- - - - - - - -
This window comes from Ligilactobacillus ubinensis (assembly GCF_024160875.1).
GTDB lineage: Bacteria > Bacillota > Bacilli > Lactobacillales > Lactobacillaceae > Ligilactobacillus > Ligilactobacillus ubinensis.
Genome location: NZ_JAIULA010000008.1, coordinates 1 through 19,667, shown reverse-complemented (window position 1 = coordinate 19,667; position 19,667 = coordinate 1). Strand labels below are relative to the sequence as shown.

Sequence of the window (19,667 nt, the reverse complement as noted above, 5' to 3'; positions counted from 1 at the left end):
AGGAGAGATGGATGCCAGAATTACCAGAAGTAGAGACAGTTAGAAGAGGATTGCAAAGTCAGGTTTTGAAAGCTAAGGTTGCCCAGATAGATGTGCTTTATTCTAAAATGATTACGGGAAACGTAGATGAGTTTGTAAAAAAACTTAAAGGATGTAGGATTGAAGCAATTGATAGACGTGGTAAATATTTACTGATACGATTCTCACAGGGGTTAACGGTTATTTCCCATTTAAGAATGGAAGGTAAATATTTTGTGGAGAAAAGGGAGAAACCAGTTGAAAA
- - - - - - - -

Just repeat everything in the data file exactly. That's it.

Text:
This window comes from Ligilactobacillus ubinensis (assembly GCF_024160875.1).
GTDB lineage: Bacteria > Bacillota > Bacilli > Lactobacillales > Lactobacillaceae > Ligilactobacillus > Ligilactobacillus ubinensis.
Genome location: NZ_JAIULA010000008.1, coordinates 1 through 19,667, shown reverse-complemented (window position 1 = coordinate 19,667; position 19,667 = coordinate 1). Strand labels below are relative to the sequence as shown.

Sequence of the window (19,667 nt, the reverse complement as noted above, 5' to 3'; positions counted from 1 at the left end):
AGGAGAGATGGATGCCAGAATTACCAGAAGTAGAGACAGTTAGAAGAGGATTGCAAAGTCAGGTTTTGAAAGCTAAGGTTGCCCAGATAGATGTGCTTTATTCTAAAATGATTACGGGAAACGTAGATGAGTTTGTAAAAAAACTTAAAGGATGTAGGATTGAAGCAATTGATAGACGTGGTAAATATTTACTGATACGATTCTCACAGGGGTTAACGGTTATTTCCCATTTAAGAATGGAAGGTAAATATTTTGTGGAGAAAAGGGAGAAACCAGTTGAAAA